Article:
WeChat: The Canadian government has banned the Chinese social media application WeChat from government phones, citing an “unacceptable level of risk” to security and privacy. Ottawa said WeChat collects too much information on its users. It’s the third Chinese technology brand whose usage in Canada has been restricted by the federal government in about 16 months.

BlackBerry: John Chen is departing as chief executive officer of BlackBerry Ltd. this Friday, 10 years to the day after he signed on to turn around the smartphone pioneer, a job that remains unfinished. The 68-year-old tech veteran’s fate with the company has been a source of speculation for months.

  • BlackBerry stock jumps as company confirms John Chen’s exit as CEO after 10 years


Wall Street rallied today, with all three major U.S. stock indexes closing up more than 1 per cent, bouncing back from the previous week’s sell-off.

The TSX also closed higher, snapping an eight-day losing stretch, although a big decline in the materials sector meant less robust gains. The S&P/TSX composite index closed up 119.37 points, or 0.64 per cent, at 18,856.76. The S&P 500 gained 49.45 points, or 1.2 per cent, to end at 4,166.82 points, while the Nasdaq Composite gained 146.47 points, or 1.16 per cent, to 12,789.48. The Dow Jones Industrial Average rose 511.37 points, or 1.58 per cent, to 32,928.96.

The Canadian dollar traded for 72.29 U.S. cents.

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Sapped of both hard and soft power, Canada needs action to keep up in a dangerous world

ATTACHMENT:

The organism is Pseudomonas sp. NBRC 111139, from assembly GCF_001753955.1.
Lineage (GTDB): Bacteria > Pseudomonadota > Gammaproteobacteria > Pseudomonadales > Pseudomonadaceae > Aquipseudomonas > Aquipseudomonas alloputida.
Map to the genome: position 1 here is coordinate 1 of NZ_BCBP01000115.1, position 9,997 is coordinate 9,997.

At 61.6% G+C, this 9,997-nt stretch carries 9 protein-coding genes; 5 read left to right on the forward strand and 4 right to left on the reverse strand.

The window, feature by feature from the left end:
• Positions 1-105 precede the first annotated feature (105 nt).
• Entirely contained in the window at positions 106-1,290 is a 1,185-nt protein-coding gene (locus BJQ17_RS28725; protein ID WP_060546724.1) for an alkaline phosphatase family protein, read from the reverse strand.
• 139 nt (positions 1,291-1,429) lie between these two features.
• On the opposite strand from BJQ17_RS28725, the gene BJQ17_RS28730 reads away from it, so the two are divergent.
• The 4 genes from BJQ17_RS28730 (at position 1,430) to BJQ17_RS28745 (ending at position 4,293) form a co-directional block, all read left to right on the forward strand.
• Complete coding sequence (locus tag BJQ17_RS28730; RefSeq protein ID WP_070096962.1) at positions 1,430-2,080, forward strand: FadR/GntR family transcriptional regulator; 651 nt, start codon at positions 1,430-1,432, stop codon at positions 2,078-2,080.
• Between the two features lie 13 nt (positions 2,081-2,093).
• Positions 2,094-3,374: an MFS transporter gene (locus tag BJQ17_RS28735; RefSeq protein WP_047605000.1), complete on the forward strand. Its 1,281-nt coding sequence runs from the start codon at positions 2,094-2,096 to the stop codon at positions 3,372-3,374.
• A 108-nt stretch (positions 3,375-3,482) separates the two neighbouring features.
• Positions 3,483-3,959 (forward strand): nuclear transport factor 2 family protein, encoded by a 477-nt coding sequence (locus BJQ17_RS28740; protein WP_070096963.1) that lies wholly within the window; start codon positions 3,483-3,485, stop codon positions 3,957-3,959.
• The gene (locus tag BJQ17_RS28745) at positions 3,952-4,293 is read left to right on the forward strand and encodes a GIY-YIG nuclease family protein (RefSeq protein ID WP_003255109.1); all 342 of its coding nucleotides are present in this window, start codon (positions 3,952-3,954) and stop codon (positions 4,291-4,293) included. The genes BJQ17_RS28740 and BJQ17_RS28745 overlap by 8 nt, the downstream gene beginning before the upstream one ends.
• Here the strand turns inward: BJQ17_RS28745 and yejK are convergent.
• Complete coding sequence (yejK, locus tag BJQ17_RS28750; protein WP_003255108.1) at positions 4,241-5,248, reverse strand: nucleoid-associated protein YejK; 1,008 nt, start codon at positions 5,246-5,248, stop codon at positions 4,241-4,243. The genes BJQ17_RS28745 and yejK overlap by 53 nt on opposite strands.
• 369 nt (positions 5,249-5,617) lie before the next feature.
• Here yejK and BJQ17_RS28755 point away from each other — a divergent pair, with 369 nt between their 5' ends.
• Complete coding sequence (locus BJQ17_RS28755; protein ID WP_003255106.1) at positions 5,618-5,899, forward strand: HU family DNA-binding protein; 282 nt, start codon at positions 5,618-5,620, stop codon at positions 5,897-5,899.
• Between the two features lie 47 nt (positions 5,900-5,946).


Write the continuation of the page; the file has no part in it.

“Canada once mattered. But those days are long gone. Years of underfunding defence and freeloading on the U.S. for our national security are leading to Canada being phased out.” – Charles Burton

Trans people have existed for millenniums. New legislation won’t change that

“Parents and politicians need to recognize that they cannot legislate away diverse gender identities any more than the church and courts could in the Middle Ages.” – Jacqueline Murray

Mark Carney’s recipe for a future of fiscal discipline

“If we wanted someone to lead us into the brave new economic world of deglobalization and green transition – a “rewiring of the global economy,” Mr. Carney called it – it would be hard to find any Canadian more qualified.” – David Parkinson

Being Indigenous goes well beyond blood

“It’s absurd that a distant government agency should have the power to define identity, bereft as that definition is of reference to culture, community, history, family, tribe or clan. It feels equally wrong for someone who isn’t in that community to say, with an outsider’s authority, ‘You do not belong.’” – Douglas Sanderson (Amo Binashii)


Eating red meat twice weekly tied to greater risk of type 2 diabetes, study finds

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Lisovskaya Natalia/iStockPhoto / Getty Images

New research from the Harvard T.H. Chan School of Public Health provides strong evidence that higher intakes of red meat – just two servings a week – increases the risk of type 2 diabetes later in life.

Here’s a breakdown of the study and its findings, Leslie Beck writes.


Five years after Canada banned asbestos, industry clings on in India despite health concerns

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Raja Singh picks up an asbestos roofing tile at a dump in central New Delhi, India on September 24, 2023. If not properly disposed of, asbestos fibres can become airborne and potentially cause health problems.

Raja Singh picks up an asbestos roofing tile at a dump in central New Delhi, India in September 2023. If not properly disposed of, asbestos fibres can become airborne and potentially cause health problems.James Griffiths

India stopped mining asbestos in 1993, almost 20 years before Canada did. But today, the South Asian country is the world’s largest importer of chrysotile, or white asbestos, which is prized for making fire-resistant products – but has been shown to cause cancer and other diseases among those exposed to it, James Griffiths reports.

Evening Update is written by Maryam Shah. If you’d like to receive this newsletter by e-mail every weekday evening, go here to sign up. If you have any feedback, send us a note.